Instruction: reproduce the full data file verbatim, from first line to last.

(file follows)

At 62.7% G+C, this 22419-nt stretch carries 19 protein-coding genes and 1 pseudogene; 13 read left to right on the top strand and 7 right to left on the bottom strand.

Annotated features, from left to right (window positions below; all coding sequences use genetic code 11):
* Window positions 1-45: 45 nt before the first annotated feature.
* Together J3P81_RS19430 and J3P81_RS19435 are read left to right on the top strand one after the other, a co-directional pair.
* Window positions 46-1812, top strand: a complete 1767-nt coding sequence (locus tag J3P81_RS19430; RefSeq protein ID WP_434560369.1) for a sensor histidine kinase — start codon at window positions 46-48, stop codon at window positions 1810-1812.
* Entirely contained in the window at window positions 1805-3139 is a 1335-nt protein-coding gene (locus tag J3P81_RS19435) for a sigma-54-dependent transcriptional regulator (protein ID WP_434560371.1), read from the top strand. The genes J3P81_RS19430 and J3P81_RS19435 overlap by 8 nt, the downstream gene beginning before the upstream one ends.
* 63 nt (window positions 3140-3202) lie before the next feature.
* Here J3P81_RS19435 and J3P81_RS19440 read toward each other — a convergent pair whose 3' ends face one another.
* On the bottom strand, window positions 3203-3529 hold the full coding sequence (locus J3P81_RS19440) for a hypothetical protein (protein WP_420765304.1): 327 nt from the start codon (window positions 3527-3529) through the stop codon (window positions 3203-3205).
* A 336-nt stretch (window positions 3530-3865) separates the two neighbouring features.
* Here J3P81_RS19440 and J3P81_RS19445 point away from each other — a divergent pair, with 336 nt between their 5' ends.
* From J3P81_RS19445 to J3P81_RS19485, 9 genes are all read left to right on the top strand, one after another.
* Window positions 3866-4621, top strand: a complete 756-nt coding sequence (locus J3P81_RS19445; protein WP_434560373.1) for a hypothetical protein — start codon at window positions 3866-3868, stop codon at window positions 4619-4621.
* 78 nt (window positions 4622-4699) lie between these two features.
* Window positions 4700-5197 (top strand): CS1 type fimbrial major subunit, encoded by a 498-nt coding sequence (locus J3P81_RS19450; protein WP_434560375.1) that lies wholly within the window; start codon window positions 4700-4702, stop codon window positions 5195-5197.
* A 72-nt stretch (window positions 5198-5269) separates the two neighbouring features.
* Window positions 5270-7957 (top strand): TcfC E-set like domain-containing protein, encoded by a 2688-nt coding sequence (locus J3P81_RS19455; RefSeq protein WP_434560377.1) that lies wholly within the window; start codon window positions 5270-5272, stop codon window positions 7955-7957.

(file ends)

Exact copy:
At 62.7% G+C, this 22419-nt stretch carries 19 protein-coding genes and 1 pseudogene; 13 read left to right on the top strand and 7 right to left on the bottom strand.

Annotated features, from left to right (window positions below; all coding sequences use genetic code 11):
* Window positions 1-45: 45 nt before the first annotated feature.
* Together J3P81_RS19430 and J3P81_RS19435 are read left to right on the top strand one after the other, a co-directional pair.
* Window positions 46-1812, top strand: a complete 1767-nt coding sequence (locus tag J3P81_RS19430; RefSeq protein ID WP_434560369.1) for a sensor histidine kinase — start codon at window positions 46-48, stop codon at window positions 1810-1812.
* Entirely contained in the window at window positions 1805-3139 is a 1335-nt protein-coding gene (locus tag J3P81_RS19435) for a sigma-54-dependent transcriptional regulator (protein ID WP_434560371.1), read from the top strand. The genes J3P81_RS19430 and J3P81_RS19435 overlap by 8 nt, the downstream gene beginning before the upstream one ends.
* 63 nt (window positions 3140-3202) lie before the next feature.
* Here J3P81_RS19435 and J3P81_RS19440 read toward each other — a convergent pair whose 3' ends face one another.
* On the bottom strand, window positions 3203-3529 hold the full coding sequence (locus J3P81_RS19440) for a hypothetical protein (protein WP_420765304.1): 327 nt from the start codon (window positions 3527-3529) through the stop codon (window positions 3203-3205).
* A 336-nt stretch (window positions 3530-3865) separates the two neighbouring features.
* Here J3P81_RS19440 and J3P81_RS19445 point away from each other — a divergent pair, with 336 nt between their 5' ends.
* From J3P81_RS19445 to J3P81_RS19485, 9 genes are all read left to right on the top strand, one after another.
* Window positions 3866-4621, top strand: a complete 756-nt coding sequence (locus J3P81_RS19445; protein WP_434560373.1) for a hypothetical protein — start codon at window positions 3866-3868, stop codon at window positions 4619-4621.
* 78 nt (window positions 4622-4699) lie between these two features.
* Window positions 4700-5197 (top strand): CS1 type fimbrial major subunit, encoded by a 498-nt coding sequence (locus J3P81_RS19450; protein WP_434560375.1) that lies wholly within the window; start codon window positions 4700-4702, stop codon window positions 5195-5197.
* A 72-nt stretch (window positions 5198-5269) separates the two neighbouring features.
* Window positions 5270-7957 (top strand): TcfC E-set like domain-containing protein, encoded by a 2688-nt coding sequence (locus J3P81_RS19455; RefSeq protein WP_434560377.1) that lies wholly within the window; start codon window positions 5270-5272, stop codon window positions 7955-7957.